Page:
Local generation of electricity increased, both year-on-year and quarter-on-quarter, in the first quarter (Q1) of 2020, mostly due to high rainfall. The local generation of electricity increased significantly by 82%, year-on-year, to 778.2 million kilowatt-hours.
According to the Bank of Namibia’s Q1 quarterly bulletin, the significant increase was due to an adequate inflow of water into the Ruacana hydropower plant during the period under review.
“This follows high rainfall received between January and April 2020 in both northern Namibia and southern Angola, compared to the same period in 2019. As a result, electricity imports decreased, year-on-year, by 18%. On a quarterly basis, the local generation of electricity increased significantly by 181% from 277.4 million kilowatt hours recorded in the preceding quarter, partly caused by seasonal factors,” the report reads.
As a result, imports of electricity decreased by 32%, quarter-on-quarter. The seasonally adjusted local electricity generation registered a smaller quarterly increase of 12% during the same period.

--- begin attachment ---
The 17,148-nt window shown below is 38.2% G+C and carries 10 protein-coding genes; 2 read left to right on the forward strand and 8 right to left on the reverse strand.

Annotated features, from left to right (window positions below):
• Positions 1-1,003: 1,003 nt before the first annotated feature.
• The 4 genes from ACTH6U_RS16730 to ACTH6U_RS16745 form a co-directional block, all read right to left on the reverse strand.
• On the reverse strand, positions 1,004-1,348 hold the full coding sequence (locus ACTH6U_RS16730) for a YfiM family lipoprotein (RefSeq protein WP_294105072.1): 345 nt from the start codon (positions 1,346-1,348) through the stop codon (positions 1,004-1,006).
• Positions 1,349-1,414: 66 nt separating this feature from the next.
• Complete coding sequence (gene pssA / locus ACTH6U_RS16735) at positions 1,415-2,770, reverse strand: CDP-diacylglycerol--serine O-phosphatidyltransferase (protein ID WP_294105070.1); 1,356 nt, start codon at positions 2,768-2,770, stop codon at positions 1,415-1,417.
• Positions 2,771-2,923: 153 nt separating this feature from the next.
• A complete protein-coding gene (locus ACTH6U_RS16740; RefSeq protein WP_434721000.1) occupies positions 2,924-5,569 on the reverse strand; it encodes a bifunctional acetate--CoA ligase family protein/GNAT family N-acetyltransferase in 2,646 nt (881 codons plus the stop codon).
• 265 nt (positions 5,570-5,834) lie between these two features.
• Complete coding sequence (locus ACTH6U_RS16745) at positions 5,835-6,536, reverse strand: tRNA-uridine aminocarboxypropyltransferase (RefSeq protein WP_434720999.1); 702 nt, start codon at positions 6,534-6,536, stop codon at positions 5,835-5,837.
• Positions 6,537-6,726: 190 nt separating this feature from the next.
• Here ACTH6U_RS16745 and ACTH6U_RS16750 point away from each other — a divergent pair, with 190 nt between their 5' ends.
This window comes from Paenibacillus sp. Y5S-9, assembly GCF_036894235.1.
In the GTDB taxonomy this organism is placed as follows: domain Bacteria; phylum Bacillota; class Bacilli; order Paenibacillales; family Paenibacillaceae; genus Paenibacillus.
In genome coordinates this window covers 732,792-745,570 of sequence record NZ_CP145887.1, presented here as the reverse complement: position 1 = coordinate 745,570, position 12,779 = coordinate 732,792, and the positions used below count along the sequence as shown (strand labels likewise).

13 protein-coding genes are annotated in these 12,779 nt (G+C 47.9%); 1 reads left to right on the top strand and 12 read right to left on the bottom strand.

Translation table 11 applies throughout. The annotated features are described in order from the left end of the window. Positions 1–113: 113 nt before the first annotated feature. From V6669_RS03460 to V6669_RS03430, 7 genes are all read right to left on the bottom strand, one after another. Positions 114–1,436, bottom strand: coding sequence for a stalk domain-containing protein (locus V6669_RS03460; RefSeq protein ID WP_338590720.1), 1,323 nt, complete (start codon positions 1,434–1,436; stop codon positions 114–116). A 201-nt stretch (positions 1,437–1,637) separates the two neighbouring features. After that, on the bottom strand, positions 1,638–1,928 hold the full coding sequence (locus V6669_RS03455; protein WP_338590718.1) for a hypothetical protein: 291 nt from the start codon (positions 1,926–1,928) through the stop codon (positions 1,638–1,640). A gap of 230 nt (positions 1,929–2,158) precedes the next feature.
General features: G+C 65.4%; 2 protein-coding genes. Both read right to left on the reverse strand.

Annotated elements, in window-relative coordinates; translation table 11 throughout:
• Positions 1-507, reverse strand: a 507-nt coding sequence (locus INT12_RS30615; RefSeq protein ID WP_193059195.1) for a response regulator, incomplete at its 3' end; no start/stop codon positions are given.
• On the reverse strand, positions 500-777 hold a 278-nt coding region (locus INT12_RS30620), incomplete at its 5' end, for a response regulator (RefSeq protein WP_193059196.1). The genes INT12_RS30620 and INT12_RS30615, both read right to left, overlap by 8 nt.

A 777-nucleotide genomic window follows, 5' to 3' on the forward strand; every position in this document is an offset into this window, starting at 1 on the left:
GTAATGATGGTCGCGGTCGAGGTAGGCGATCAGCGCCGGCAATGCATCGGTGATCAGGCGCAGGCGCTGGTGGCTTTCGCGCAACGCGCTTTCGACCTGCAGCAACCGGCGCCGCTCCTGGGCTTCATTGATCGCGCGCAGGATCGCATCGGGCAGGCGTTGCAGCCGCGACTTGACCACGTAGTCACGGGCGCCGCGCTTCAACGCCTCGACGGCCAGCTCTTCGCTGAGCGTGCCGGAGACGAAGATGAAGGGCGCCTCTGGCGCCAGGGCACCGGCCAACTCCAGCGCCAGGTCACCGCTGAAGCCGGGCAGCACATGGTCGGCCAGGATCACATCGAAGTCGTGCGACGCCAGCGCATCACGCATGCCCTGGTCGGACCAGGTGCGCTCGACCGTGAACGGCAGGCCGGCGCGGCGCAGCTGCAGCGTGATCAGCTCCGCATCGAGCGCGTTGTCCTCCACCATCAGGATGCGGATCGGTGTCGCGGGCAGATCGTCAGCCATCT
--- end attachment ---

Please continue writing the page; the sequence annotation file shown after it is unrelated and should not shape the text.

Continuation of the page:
The report stated the total volume of electricity sold decreased, year-on-year, while it remained constant, quarter-on-quarter. The total volume of electricity sold decreased by six percent, year-on-year, to 962.1 million kilowatt hours, while remaining flat, quarter-on-quarter, during Q1 2020. The reduced volume of electricity sold was mainly due to lower demand for electricity from mining and agricultural sectors, coupled with limited water pumping activities, which took place during the period under review. Further, subdued economic activity in the domestic economy contributed to the lower demand for electricity.
On the other hand, total fuel consumption decreased, both year-on-year and quarter-on-quarter, during the first quarter of 2020. Total fuel consumption decreased by 13% and four percent, year-on-year and quarter-on-quarter, respectively, to 262 992 litres during the quarter under review. The year-on-year decrease reflects declines in the consumption of both diesel and petrol by 11% and 21%, respectively, partly due to the subdued economy as well as the Covid-19 pandemic, which started to inhibit travel and tourism, especially after a State of Emergency was officially declared at the end of the third week of March 2020.
“On a quarterly basis, consumption of diesel decreased notably by 11%, while that of petrol declined by 20.9% during the quarter under review. Following adequate inflow of water into the Ruacana hydro-power plant during the period under review, less electricity was required from the diesel-fired power plants, which in part explains the decline in diesel consumption,” highlighted the report.
Source: New Era